The Food Network Recipes Top Tips for Cocktails

Cocktail Bar Nov 18, 2019


Cocktail technique is not difficult, so it’s easy to lull yourself into thinking that it’s not important. But following our instructions for how to and how long to stir, shake, muddle, garnish, and more will deliver consistently impressive, tantalizingly delicious results every time.


Even though you are mixing spirits and liqueurs in cocktails rather than consuming them on their own, quality still matters, so purchase the best you can afford. We are not suggesting you buy a $100 bottle of single-malt Scotch to make the Highlander, but the lowest-end bottle from the bottom shelf is probably not going to make a great cocktail. Chambord is a wonderful berry-flavored liqueur, but it’s not inexpensive. In fact, making some of your own liqueurs and mixers gives you excellent quality control as well as cost savings. Tasters preferred our homemade Sweet Vermouth and Dry Vermouth to any store-bought version.


Spirits can be confusing. We’ve demystified the essentials for you, but given that the liquor store presents a vast world of choices, we recommend reading labels, doing some independent research, and not hesitating to talk with merchants about what flavors you like and what level of quality you can get for what you are willing or able to spend.


There are only a few recipes where it actually appears on an ingredient list, but water and its diluting effects are critical to nuanced, well-balanced cocktails. Typically water is incorporated into cocktails by shaking or stirring the ingredients along with ice. Additionally, some cocktails are then served on the rocks. In testing, we found that it was well worth the effort to pay attention to both the quality of water used to make cocktail ice and the technique of making the ice.


As mentioned, usually the water in a cocktail comes from melted ice, with the goal of the ice being to chill your drink as well as dilute it correctly. Chilling your serving glasses, which takes only a few minutes, ensures that all that frosty goodness you have created in the cocktail shaker or mixing glass will not be lost by pouring your carefully made cocktail into a room-temperature glass.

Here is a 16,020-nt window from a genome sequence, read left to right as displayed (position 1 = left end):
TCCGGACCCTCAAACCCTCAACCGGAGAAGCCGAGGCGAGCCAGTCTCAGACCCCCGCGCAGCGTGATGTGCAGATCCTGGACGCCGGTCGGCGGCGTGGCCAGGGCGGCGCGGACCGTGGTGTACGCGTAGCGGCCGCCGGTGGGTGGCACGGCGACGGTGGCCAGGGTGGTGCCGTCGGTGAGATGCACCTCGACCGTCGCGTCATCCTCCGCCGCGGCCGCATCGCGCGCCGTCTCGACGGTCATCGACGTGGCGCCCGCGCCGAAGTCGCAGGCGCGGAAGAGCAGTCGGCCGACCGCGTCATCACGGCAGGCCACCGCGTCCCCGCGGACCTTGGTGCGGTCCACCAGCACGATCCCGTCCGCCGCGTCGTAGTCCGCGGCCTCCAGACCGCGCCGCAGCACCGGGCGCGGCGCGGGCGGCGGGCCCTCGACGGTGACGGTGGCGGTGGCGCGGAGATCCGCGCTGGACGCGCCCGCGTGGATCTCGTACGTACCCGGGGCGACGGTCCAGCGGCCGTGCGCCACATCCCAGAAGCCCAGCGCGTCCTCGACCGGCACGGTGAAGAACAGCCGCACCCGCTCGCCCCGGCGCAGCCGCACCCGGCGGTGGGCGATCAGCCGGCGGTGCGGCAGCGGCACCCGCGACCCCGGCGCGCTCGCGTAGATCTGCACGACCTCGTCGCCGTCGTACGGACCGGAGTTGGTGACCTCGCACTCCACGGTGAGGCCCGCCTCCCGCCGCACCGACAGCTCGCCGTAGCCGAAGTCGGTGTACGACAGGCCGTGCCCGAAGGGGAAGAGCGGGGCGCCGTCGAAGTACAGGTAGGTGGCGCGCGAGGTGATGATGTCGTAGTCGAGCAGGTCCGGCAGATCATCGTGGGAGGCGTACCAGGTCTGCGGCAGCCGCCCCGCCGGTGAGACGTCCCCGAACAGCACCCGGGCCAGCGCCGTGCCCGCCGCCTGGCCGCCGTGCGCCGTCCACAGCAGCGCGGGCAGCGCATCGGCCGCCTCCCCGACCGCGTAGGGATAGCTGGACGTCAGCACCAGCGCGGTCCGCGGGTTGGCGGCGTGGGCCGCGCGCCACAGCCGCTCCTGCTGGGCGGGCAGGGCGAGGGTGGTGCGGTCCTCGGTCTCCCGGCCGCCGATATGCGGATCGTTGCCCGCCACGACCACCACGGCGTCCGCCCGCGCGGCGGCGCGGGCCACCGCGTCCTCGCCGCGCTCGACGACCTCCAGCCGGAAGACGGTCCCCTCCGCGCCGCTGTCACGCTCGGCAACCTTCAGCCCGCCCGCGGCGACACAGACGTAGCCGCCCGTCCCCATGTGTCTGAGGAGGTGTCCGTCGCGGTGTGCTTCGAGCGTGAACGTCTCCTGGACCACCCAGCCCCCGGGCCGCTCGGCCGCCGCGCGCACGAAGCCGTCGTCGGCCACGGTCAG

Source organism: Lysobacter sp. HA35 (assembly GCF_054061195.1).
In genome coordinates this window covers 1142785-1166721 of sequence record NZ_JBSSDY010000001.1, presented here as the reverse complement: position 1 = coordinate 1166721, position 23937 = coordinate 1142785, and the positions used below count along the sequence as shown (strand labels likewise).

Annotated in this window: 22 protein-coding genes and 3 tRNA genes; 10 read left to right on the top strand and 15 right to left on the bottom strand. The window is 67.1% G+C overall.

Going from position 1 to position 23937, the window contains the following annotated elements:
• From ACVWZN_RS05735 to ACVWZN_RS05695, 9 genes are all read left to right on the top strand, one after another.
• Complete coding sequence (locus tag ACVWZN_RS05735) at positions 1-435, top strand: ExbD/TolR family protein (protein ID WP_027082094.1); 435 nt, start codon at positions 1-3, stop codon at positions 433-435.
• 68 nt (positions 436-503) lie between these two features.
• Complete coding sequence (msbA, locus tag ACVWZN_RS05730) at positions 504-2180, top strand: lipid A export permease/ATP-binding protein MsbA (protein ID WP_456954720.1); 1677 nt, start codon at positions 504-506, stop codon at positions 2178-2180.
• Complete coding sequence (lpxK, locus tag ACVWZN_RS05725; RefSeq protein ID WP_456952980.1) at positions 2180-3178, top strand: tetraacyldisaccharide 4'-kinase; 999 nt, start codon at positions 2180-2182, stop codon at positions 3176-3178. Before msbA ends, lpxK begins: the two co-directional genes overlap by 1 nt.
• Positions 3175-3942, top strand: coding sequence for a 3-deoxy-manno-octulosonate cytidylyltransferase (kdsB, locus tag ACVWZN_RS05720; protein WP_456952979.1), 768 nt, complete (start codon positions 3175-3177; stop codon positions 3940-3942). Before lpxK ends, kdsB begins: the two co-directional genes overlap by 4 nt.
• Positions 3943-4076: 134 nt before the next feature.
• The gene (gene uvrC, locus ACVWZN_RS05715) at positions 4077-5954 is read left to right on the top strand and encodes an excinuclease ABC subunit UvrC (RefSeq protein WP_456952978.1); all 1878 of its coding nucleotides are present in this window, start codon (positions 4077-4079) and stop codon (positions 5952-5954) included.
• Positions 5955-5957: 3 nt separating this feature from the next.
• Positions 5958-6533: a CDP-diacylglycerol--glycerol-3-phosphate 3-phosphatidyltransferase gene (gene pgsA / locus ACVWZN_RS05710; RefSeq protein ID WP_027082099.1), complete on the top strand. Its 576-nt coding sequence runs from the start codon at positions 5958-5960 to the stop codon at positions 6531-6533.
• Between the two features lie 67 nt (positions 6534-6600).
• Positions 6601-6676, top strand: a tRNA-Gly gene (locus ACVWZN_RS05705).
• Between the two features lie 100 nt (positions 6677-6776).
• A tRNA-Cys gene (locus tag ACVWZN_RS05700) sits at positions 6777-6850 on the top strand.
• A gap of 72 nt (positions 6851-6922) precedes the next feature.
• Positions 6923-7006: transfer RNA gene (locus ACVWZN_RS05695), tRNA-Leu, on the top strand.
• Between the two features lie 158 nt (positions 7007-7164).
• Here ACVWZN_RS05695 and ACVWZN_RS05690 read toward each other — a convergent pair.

It may seem fussy, but it is not. Whether a cocktail is shaken or stirred, it must be strained through either a built-in strainer (for a cobbler shaker) or a handheld strainer (for a Boston shaker). There are two situations when we recommend pouring your drink through a second, small conical strainer set over the serving glass. The first is for shaken cocktails served straight up (without ice); double-straining results in beautifully translucent cocktails with no floating ice shards. (An exception is straight-up cocktails containing egg whites, such as the Whiskey Sour, since double-straining deflates the desirable frothy foam that comes from shaking the egg white.) The other situation when we double-strain is for muddled cocktails; nobody wants to end up chewing on chunks of mint while trying to enjoy a Mojito.


For cocktails with a perfect balance of flavors every time, measure your ingredients. As little as ¼-ounce difference in lemon juice or Simple Syrup, for example, can make a significant difference in the outcome of your drink. This tip includes bitters! Traditionally in cocktail recipes, bitters are called for in imprecise “dashes” or “drops.” However, we learned in testing that the actual amount in a dash or drop can vary wildly depending on the diameter of the dropper, the size of the dasher, how much liquid is in the bottle, the size of the bottle, and even the force with which you wield the bottle. It is easy and consistent to drop or dash your bitters into a teaspoon measure before adding them to your cocktail. That is what we did, and that is what we recommend you do, too.


When cooking, we are all accustomed to measuring liquids in cup measures. However, greater precision is required for measuring the smaller amounts of liquids needed for cocktails. For the most consistent results, we developed our recipes using ounce measurements for liquid ingredients. Cocktail jiggers make it easy to measure this way. Imagine cocktail making as similar to baking: Just as weighing the ingredients used in baking recipes provides more precise measurements and results in better baked goods, measuring liquids in ounces results in well-made, balanced cocktails every time. (We do use teaspoon measurements for amounts less than ¼ ounce.)


Garnishes do more than look pretty; they add a significant flavor and aroma component that properly completes your carefully made drink. We tested all of our recipes both with and without garnishes, making adjustments until each drink had the optimal garnish. Flavored rim salts and sugars, homemade cocktail cherries and cocktail onions.


Calling them “mocktails” does them a disservice. Spirit-free cocktails should be as attractive, thoughtfully balanced, and indulgent as any carefully crafted alcoholic cocktail. We developed our original non-alcoholic cocktail recipes as meticulously as we did our spirited cocktails, with the hope that they become part of your regular cocktail rotation.

The Food Network Recipes Top Tips for Cocktails


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